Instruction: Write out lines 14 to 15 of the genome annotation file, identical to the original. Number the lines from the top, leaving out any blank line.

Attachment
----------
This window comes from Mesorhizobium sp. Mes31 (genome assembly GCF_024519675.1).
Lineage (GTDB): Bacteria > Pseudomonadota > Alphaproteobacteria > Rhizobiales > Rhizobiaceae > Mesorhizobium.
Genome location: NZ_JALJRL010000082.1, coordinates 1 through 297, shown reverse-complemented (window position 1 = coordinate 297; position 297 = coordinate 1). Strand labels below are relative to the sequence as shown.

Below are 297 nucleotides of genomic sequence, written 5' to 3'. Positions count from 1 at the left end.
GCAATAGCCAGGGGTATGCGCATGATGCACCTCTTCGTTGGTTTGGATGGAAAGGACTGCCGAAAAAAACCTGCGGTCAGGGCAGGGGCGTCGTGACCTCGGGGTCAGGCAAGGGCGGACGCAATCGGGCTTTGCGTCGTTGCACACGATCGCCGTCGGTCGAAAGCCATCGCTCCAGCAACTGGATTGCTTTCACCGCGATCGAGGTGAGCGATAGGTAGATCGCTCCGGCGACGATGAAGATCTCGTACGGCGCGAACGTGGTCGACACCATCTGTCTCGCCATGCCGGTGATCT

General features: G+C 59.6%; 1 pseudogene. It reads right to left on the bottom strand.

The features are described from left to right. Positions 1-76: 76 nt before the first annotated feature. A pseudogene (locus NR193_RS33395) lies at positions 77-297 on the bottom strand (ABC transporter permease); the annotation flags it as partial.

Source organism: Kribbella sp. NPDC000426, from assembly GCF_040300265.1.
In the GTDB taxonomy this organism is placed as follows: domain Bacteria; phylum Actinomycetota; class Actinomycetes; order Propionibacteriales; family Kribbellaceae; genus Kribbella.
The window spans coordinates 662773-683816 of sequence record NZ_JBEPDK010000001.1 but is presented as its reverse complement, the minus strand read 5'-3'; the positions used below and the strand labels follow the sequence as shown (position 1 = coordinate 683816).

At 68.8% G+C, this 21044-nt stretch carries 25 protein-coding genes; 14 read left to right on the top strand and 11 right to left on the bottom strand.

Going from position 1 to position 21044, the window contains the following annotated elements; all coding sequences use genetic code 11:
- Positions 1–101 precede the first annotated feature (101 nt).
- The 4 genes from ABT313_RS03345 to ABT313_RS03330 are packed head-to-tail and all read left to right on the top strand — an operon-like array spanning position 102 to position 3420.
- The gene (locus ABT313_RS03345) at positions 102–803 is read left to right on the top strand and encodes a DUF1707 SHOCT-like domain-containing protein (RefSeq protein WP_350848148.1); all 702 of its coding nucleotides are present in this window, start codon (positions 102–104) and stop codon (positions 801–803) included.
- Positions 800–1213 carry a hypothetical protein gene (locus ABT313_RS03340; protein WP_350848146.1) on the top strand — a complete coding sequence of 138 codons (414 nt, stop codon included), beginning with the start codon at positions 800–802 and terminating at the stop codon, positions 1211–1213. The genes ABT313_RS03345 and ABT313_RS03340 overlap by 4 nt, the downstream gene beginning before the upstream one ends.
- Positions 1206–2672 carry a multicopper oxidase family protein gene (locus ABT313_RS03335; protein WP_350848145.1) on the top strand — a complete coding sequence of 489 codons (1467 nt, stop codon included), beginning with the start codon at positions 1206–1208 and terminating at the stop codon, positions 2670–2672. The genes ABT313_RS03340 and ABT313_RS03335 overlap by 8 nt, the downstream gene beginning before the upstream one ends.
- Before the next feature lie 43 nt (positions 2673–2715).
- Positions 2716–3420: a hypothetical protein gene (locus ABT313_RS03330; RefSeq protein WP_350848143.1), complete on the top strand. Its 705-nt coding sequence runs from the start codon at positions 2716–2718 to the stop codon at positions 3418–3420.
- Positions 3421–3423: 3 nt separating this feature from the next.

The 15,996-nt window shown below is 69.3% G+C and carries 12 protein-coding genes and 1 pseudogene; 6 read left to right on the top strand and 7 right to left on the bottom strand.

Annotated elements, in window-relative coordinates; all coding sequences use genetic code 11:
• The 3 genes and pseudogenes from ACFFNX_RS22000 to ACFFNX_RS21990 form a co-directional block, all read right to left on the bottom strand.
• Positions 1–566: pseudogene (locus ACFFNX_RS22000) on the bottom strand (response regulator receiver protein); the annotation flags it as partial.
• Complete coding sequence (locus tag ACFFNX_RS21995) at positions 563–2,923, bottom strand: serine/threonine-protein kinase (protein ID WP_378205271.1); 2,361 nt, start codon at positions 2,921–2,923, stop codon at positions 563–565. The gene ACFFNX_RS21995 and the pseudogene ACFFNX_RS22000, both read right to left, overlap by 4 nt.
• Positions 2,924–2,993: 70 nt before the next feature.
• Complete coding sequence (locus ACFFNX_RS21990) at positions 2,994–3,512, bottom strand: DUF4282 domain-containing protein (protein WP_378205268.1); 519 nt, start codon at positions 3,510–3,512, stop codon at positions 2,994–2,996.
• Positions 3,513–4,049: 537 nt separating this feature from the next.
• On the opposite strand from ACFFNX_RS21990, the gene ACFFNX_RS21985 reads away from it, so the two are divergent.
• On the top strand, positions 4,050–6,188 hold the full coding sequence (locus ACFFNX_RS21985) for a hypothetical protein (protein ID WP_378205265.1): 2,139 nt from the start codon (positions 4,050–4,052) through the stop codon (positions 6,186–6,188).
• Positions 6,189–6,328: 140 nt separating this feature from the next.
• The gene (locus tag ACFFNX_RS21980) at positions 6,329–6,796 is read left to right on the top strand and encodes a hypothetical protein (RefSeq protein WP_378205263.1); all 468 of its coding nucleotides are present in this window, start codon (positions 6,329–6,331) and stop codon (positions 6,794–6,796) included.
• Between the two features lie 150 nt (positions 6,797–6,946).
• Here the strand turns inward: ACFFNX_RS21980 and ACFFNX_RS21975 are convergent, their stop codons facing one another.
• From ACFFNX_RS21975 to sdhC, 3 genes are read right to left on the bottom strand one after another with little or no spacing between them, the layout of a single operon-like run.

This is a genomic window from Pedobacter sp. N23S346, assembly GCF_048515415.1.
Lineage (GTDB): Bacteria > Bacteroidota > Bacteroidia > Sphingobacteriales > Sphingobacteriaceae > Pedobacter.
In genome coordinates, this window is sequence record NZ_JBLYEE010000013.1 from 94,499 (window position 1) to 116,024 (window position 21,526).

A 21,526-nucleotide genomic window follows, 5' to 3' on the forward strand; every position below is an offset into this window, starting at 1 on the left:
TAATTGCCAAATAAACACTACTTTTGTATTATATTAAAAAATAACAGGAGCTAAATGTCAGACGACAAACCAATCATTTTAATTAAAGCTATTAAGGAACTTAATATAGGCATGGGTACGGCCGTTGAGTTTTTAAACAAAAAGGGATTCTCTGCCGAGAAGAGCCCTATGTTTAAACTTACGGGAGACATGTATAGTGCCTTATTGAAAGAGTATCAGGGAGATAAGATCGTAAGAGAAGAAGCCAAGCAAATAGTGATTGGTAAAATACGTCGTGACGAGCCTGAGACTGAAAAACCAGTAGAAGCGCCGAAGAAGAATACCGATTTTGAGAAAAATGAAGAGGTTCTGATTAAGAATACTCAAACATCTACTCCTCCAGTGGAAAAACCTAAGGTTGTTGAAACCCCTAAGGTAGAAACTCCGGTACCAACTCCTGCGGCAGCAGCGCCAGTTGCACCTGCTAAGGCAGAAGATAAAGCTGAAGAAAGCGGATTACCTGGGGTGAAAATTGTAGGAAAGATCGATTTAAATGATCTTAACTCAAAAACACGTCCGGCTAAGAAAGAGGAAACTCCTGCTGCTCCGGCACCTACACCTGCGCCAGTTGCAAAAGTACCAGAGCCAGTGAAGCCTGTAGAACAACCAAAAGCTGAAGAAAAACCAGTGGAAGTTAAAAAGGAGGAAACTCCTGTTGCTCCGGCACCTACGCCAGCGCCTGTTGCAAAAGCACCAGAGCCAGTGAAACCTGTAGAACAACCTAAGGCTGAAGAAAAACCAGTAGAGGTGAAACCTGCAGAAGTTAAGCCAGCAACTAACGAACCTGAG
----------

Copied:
- The 4 genes from ABT313_RS03345 to ABT313_RS03330 are packed head-to-tail and all read left to right on the top strand — an operon-like array spanning position 102 to position 3420.
- The gene (locus ABT313_RS03345) at positions 102–803 is read left to right on the top strand and encodes a DUF1707 SHOCT-like domain-containing protein (RefSeq protein WP_350848148.1); all 702 of its coding nucleotides are present in this window, start codon (positions 102–104) and stop codon (positions 801–803) included.